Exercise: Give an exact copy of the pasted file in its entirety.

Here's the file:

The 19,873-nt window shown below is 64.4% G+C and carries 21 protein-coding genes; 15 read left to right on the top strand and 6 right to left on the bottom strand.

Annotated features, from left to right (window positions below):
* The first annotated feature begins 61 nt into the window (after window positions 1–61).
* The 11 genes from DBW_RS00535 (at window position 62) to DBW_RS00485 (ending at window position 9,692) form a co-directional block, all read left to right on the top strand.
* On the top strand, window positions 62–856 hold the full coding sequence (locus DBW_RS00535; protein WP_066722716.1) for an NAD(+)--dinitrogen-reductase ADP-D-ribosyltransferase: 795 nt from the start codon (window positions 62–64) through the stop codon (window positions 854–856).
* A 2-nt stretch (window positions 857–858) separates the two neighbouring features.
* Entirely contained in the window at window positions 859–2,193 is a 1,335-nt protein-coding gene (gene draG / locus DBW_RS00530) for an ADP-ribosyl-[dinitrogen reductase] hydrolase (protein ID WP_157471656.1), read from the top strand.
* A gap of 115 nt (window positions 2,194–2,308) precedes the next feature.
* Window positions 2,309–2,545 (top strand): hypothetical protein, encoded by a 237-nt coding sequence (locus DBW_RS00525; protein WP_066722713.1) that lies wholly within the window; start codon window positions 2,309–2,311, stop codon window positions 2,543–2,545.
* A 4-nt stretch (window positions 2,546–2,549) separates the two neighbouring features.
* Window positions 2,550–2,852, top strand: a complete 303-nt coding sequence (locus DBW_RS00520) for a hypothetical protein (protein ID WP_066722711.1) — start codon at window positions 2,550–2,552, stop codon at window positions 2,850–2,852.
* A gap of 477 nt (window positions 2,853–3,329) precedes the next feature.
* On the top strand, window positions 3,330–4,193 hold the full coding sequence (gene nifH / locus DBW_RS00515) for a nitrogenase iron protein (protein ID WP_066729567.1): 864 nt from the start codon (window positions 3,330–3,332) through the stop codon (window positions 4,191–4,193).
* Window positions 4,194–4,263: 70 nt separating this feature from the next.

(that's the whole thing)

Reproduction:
The 19,873-nt window shown below is 64.4% G+C and carries 21 protein-coding genes; 15 read left to right on the top strand and 6 right to left on the bottom strand.

Annotated features, from left to right (window positions below):
* The first annotated feature begins 61 nt into the window (after window positions 1–61).
* The 11 genes from DBW_RS00535 (at window position 62) to DBW_RS00485 (ending at window position 9,692) form a co-directional block, all read left to right on the top strand.
* On the top strand, window positions 62–856 hold the full coding sequence (locus DBW_RS00535; protein WP_066722716.1) for an NAD(+)--dinitrogen-reductase ADP-D-ribosyltransferase: 795 nt from the start codon (window positions 62–64) through the stop codon (window positions 854–856).
* A 2-nt stretch (window positions 857–858) separates the two neighbouring features.
* Entirely contained in the window at window positions 859–2,193 is a 1,335-nt protein-coding gene (gene draG / locus DBW_RS00530) for an ADP-ribosyl-[dinitrogen reductase] hydrolase (protein ID WP_157471656.1), read from the top strand.
* A gap of 115 nt (window positions 2,194–2,308) precedes the next feature.
* Window positions 2,309–2,545 (top strand): hypothetical protein, encoded by a 237-nt coding sequence (locus DBW_RS00525; protein WP_066722713.1) that lies wholly within the window; start codon window positions 2,309–2,311, stop codon window positions 2,543–2,545.
* A 4-nt stretch (window positions 2,546–2,549) separates the two neighbouring features.
* Window positions 2,550–2,852, top strand: a complete 303-nt coding sequence (locus DBW_RS00520) for a hypothetical protein (protein ID WP_066722711.1) — start codon at window positions 2,550–2,552, stop codon at window positions 2,850–2,852.
* A gap of 477 nt (window positions 2,853–3,329) precedes the next feature.
* On the top strand, window positions 3,330–4,193 hold the full coding sequence (gene nifH / locus DBW_RS00515) for a nitrogenase iron protein (protein ID WP_066729567.1): 864 nt from the start codon (window positions 3,330–3,332) through the stop codon (window positions 4,191–4,193).
* Window positions 4,194–4,263: 70 nt separating this feature from the next.